Lords Table Mountain

Location: Peak Range National Park

Article: Written by Michael Pugh; Imagery by Michael Pugh

Directions: Access is via Huntley Road (-22.681143, 148.020076)

Located 35 kilometres east of Clermont or 40 kilometres west of Dysart along the Clermont-Dysart Road is Lord’s Table Mountain. Lord’s Table Mountain is also known as “Table View Mountain” or “Table Top” Centrally located amongst the Peak Range National Park, the mountain rises to 320 metres above sea level and is a flat-topped plateau. Anvil Peak is the mountain’s highest point, at the southern end.


This section of the National Park compromises 761 hectares and supports the largest area of dry rainforest in the Peak Range. It was named by Ludwig Leichhardt in 1845 and is mainly open eucalypt woodland, dry vine scrubs and mallee eucalypt at the top of the mountain.

From the saddle between Table Mountain and the Anvil, the trachyandesite of the cliffs lies on a reddish-brown basalt filled with gas bubbles. The cliffs are steep and stop any further ascent for most people. Unusually there is no columnar jointing in the trachyandesite flow; instead, there is a myriad of small vertical fractures intersecting horizontal ones along incipient flow banding, resulting in the whole rock mass being shattered into small fragments less than 20cm across. Views from the saddle encompass adjacent ridges where basalt flows can be seen in horizontal layers. (www.capella.com.au)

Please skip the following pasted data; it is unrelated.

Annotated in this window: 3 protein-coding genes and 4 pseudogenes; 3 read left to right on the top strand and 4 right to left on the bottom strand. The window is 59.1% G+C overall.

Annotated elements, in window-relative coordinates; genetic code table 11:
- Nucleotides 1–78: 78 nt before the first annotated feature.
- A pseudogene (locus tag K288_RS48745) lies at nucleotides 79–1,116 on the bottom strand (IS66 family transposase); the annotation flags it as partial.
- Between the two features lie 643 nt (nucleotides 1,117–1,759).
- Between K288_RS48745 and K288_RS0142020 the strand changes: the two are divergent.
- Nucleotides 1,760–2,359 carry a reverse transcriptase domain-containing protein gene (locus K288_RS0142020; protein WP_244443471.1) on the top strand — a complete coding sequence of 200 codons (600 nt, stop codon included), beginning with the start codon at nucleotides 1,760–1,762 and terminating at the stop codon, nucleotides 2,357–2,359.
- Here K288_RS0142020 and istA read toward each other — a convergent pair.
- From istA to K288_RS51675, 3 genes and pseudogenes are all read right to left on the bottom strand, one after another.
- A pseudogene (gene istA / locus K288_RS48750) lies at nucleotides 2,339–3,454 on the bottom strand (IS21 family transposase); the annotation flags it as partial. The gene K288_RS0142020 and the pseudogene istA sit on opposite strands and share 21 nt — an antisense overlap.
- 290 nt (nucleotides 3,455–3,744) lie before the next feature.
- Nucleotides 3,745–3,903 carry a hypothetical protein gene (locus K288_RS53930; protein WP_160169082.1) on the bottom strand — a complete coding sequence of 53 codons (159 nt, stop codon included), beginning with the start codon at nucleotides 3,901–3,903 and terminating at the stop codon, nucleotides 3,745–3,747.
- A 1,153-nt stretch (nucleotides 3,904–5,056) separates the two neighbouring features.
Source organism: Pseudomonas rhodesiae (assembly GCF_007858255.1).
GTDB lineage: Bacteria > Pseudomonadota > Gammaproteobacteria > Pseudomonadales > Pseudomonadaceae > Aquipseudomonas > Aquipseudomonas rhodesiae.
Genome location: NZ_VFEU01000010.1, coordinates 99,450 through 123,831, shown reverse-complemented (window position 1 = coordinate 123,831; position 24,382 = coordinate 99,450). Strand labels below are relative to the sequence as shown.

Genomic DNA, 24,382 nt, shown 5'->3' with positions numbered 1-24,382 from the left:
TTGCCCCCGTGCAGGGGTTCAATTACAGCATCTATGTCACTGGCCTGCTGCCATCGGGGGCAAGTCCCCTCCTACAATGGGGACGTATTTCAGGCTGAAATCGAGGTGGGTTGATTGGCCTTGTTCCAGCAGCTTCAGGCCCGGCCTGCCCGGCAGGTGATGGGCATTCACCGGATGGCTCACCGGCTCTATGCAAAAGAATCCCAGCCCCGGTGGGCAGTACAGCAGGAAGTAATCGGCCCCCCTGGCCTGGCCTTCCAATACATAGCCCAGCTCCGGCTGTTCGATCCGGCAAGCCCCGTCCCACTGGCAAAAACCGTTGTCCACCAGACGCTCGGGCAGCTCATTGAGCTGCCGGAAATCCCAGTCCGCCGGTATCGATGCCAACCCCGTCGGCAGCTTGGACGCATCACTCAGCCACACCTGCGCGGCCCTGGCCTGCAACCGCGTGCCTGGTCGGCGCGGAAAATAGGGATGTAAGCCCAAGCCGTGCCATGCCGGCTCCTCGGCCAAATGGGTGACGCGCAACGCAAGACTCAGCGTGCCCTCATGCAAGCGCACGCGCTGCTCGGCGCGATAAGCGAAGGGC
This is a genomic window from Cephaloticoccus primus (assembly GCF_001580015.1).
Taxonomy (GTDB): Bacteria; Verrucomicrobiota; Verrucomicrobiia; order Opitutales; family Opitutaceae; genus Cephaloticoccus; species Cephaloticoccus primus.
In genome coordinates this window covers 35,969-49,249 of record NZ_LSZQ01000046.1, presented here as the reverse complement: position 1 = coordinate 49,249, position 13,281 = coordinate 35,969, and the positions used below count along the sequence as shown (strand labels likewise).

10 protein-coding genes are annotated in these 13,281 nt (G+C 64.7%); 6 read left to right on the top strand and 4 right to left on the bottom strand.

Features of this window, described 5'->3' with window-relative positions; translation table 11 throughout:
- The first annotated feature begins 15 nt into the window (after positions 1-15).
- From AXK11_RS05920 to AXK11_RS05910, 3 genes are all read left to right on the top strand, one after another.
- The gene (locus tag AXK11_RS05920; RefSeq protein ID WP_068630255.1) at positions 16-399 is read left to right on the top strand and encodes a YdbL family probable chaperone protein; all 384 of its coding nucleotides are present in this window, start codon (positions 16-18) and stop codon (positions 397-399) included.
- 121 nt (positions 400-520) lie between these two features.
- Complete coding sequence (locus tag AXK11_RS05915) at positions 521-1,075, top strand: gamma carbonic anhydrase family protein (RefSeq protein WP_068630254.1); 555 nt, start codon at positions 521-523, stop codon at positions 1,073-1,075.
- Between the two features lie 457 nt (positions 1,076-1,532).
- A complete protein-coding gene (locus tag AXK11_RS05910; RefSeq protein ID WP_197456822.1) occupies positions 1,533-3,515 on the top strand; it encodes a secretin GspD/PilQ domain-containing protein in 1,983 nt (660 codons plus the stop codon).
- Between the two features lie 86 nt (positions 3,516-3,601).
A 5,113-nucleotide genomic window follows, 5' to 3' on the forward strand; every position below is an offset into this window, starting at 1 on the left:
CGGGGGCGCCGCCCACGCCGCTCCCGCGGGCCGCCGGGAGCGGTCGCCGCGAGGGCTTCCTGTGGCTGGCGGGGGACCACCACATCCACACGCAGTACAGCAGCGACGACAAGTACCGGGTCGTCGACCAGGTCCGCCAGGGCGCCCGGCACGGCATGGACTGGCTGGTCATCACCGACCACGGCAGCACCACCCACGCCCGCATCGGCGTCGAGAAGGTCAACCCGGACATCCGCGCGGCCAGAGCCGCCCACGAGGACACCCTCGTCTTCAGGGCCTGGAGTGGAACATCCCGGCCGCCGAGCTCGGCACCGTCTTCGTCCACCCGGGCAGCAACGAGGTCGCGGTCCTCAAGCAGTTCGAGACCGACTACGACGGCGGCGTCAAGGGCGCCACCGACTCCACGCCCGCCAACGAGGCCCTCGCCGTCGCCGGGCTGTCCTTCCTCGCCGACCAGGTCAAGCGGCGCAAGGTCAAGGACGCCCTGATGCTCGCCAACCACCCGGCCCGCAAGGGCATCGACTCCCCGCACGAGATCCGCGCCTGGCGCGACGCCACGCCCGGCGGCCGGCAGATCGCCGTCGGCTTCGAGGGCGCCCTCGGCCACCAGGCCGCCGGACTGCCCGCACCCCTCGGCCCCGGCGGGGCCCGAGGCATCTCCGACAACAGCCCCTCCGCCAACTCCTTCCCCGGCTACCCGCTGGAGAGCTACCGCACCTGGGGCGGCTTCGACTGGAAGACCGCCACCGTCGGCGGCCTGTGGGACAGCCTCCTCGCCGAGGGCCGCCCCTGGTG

Summiting the enormous northern plateau of Lord’s Table Mountain involves free climbing the cliffs and is recommended for those with climbing and abseiling experience. The northern plateau is an impressive 2.3 kilometres long and lightly vegetated.

Summiting the separated southern extension of Anvil Peak is possible using ropes anchored to the cliffs & trees near the saddle, however these appear old and should not be relied on. Anvil peak is 375 metres long and lightly vegetated.

Those who summit Lord’s Table Mountain will be treated to views of the surrounding grazing land, not to mention the impressive Wolfang Peak and Little Wolfang Peak to the north west. The Hodgson Range is visible to the south, however the range unfortunately partially obscures views of Browns Peak, Gilberts Dome and Eastern Peak.

Peak Access: Access to the mountain is via the Huntley Road. There is a picnic table and rest area at its scenic base. Please check the condition of the Huntley Road at your local information centre, Council Office or police station prior to your trip.

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